Oshima says he won’t quit over alleged kickbacks

Farm minister Tadamori Oshima said Thursday in the Diet that he will not resign over allegations his secretary took kickbacks related to public works projects.

Oshima, appearing before the House of Representatives Budget Committee, denied any wrongdoing and suggested he should be allowed to get on with his work.

“What I should do is to discipline myself and engage in politics,” he said.

Oshima was responding to questions from Banri Kaieda, policy research council chairman of the Democratic Party of Japan, the largest opposition party.

Kaieda told Oshima that lawmakers are responsible for their secretaries, citing similar remarks Oshima made when he was Diet affairs chairman of the ruling Liberal Democratic Party.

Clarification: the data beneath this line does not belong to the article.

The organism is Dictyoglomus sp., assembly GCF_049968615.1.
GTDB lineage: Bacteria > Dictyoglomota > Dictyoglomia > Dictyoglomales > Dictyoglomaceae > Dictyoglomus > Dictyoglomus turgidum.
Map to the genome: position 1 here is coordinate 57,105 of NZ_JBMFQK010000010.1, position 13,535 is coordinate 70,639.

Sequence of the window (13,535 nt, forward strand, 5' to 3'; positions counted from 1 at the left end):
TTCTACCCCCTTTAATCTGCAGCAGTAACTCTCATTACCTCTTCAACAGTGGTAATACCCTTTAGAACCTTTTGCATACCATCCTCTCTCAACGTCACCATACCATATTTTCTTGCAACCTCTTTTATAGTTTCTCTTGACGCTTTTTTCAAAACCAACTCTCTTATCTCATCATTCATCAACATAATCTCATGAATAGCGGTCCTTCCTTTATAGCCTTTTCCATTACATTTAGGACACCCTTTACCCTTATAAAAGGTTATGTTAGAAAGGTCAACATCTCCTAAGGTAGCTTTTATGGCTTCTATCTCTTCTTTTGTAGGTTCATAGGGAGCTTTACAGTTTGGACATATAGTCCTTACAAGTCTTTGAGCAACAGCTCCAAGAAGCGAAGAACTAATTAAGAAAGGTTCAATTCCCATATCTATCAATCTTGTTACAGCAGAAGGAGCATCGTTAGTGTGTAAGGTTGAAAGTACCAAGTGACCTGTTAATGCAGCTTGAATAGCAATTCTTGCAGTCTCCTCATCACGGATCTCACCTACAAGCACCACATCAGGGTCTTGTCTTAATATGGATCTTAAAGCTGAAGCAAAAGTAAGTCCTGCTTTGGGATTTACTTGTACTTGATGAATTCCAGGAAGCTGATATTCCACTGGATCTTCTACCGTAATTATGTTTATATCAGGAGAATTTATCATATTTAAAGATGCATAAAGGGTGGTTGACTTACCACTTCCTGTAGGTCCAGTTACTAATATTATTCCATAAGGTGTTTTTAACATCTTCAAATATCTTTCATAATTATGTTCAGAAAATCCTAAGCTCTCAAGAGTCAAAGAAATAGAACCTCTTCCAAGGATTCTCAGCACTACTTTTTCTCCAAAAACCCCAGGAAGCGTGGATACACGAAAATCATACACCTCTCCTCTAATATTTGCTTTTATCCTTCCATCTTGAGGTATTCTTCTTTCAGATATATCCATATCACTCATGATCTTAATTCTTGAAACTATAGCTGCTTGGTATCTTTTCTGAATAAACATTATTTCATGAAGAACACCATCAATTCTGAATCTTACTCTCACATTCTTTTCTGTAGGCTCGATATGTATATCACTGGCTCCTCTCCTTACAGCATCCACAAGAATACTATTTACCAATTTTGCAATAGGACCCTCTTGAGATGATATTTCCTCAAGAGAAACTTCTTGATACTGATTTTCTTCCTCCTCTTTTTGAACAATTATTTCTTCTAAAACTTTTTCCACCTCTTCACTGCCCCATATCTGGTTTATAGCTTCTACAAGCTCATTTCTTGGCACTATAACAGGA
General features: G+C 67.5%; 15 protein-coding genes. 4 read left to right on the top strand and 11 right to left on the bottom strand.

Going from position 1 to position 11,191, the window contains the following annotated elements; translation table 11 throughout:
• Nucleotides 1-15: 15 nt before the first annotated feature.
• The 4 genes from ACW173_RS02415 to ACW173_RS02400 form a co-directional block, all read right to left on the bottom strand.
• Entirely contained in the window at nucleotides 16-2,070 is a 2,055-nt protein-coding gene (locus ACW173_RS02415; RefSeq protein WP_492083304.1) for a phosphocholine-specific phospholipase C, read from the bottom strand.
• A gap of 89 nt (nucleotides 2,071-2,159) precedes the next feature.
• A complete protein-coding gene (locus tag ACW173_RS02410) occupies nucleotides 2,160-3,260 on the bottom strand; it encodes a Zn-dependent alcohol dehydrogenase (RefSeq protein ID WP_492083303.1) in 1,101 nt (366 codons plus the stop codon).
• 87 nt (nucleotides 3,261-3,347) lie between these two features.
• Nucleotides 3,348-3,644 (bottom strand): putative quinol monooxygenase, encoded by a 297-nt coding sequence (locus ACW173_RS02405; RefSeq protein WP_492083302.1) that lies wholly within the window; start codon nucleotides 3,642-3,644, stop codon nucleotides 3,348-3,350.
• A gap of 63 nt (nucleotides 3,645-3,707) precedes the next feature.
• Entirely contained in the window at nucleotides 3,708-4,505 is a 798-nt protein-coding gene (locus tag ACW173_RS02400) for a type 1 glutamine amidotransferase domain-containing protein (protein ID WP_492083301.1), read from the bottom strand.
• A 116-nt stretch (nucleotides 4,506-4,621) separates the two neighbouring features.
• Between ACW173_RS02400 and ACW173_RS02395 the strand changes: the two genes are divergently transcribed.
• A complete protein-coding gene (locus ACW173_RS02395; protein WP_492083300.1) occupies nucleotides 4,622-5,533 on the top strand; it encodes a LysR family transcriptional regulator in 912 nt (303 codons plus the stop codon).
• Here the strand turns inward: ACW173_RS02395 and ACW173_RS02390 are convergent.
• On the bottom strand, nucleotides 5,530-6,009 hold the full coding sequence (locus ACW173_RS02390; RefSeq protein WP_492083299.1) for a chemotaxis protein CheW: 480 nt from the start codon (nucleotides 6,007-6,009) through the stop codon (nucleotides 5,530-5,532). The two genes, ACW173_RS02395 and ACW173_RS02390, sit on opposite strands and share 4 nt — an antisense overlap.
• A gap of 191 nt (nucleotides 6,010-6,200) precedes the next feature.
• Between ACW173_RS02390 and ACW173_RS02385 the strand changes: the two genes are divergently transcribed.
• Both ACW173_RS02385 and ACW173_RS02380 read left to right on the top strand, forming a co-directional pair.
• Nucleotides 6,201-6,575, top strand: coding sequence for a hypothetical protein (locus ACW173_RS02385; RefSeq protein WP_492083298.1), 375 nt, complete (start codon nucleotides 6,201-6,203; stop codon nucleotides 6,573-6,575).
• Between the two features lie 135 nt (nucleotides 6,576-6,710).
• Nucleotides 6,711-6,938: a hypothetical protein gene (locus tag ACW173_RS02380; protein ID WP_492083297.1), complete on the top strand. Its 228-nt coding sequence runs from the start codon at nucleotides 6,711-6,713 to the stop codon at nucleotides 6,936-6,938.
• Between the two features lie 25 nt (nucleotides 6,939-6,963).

Oshima replied that supervisory responsibility varies depending on how secretaries are hired.

“What I should do is make efforts to clarify what has been reported,” he said.

The weekly magazine Shukan Bunshun reported last week that Hiroshi Miyauchi, Oshima’s government-paid policy secretary, took 60 million yen in kickbacks from construction companies and brokers in return for helping them win contracts for public works projects in Aomori Prefecture.

Oshima, who was appointed farm minister in the Cabinet reshuffle last month, is a member of the Lower House elected from Aomori.

Oshima fired Miyauchi on Oct. 18 but said at a news conference he does not intend to step down from his post.

The lawmaker also said Miyauchi admitted introducing companies seeking public works contracts to local governments but denied receiving money for favors.

As for the roughly 50 million yen the former secretary allegedly used to make a down payment on his new house, Oshima explained that the money came from legal sources, such as bank deposits and donations from relatives.